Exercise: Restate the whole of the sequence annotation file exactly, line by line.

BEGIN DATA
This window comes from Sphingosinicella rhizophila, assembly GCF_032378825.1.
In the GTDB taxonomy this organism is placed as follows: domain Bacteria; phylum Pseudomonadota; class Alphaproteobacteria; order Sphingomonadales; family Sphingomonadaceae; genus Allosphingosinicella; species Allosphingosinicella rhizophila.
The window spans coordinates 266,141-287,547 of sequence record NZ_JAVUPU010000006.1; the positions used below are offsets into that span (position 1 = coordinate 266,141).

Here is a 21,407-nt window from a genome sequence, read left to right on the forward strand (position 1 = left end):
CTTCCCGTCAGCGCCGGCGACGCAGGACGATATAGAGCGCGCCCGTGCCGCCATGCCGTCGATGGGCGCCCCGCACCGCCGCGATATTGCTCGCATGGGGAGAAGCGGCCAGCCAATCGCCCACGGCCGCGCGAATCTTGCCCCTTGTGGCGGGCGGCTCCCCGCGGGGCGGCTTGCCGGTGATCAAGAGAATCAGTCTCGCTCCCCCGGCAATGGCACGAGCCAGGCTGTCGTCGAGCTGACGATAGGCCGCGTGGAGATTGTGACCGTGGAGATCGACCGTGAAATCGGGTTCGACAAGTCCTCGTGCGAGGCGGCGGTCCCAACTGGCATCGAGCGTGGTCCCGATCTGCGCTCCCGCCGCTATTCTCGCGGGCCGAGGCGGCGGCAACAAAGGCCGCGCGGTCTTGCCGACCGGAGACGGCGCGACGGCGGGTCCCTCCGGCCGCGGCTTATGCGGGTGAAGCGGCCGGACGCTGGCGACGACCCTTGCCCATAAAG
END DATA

This window comes from Sphingosinicella rhizophila, assembly GCF_032378825.1.
In the GTDB taxonomy this organism is placed as follows: domain Bacteria; phylum Pseudomonadota; class Alphaproteobacteria; order Sphingomonadales; family Sphingomonadaceae; genus Allosphingosinicella; species Allosphingosinicella rhizophila.
The window spans coordinates 266,141-287,547 of sequence record NZ_JAVUPU010000006.1; the positions used below are offsets into that span (position 1 = coordinate 266,141).

Here is a 21,407-nt window from a genome sequence, read left to right on the forward strand (position 1 = left end):
CTTCCCGTCAGCGCCGGCGACGCAGGACGATATAGAGCGCGCCCGTGCCGCCATGCCGTCGATGGGCGCCCCGCACCGCCGCGATATTGCTCGCATGGGGAGAAGCGGCCAGCCAATCGCCCACGGCCGCGCGAATCTTGCCCCTTGTGGCGGGCGGCTCCCCGCGGGGCGGCTTGCCGGTGATCAAGAGAATCAGTCTCGCTCCCCCGGCAATGGCACGAGCCAGGCTGTCGTCGAGCTGACGATAGGCCGCGTGGAGATTGTGACCGTGGAGATCGACCGTGAAATCGGGTTCGACAAGTCCTCGTGCGAGGCGGCGGTCCCAACTGGCATCGAGCGTGGTCCCGATCTGCGCTCCCGCCGCTATTCTCGCGGGCCGAGGCGGCGGCAACAAAGGCCGCGCGGTCTTGCCGACCGGAGACGGCGCGACGGCGGGTCCCTCCGGCCGCGGCTTATGCGGGTGAAGCGGCCGGACGCTGGCGACGACCCTTGCCCATAAAG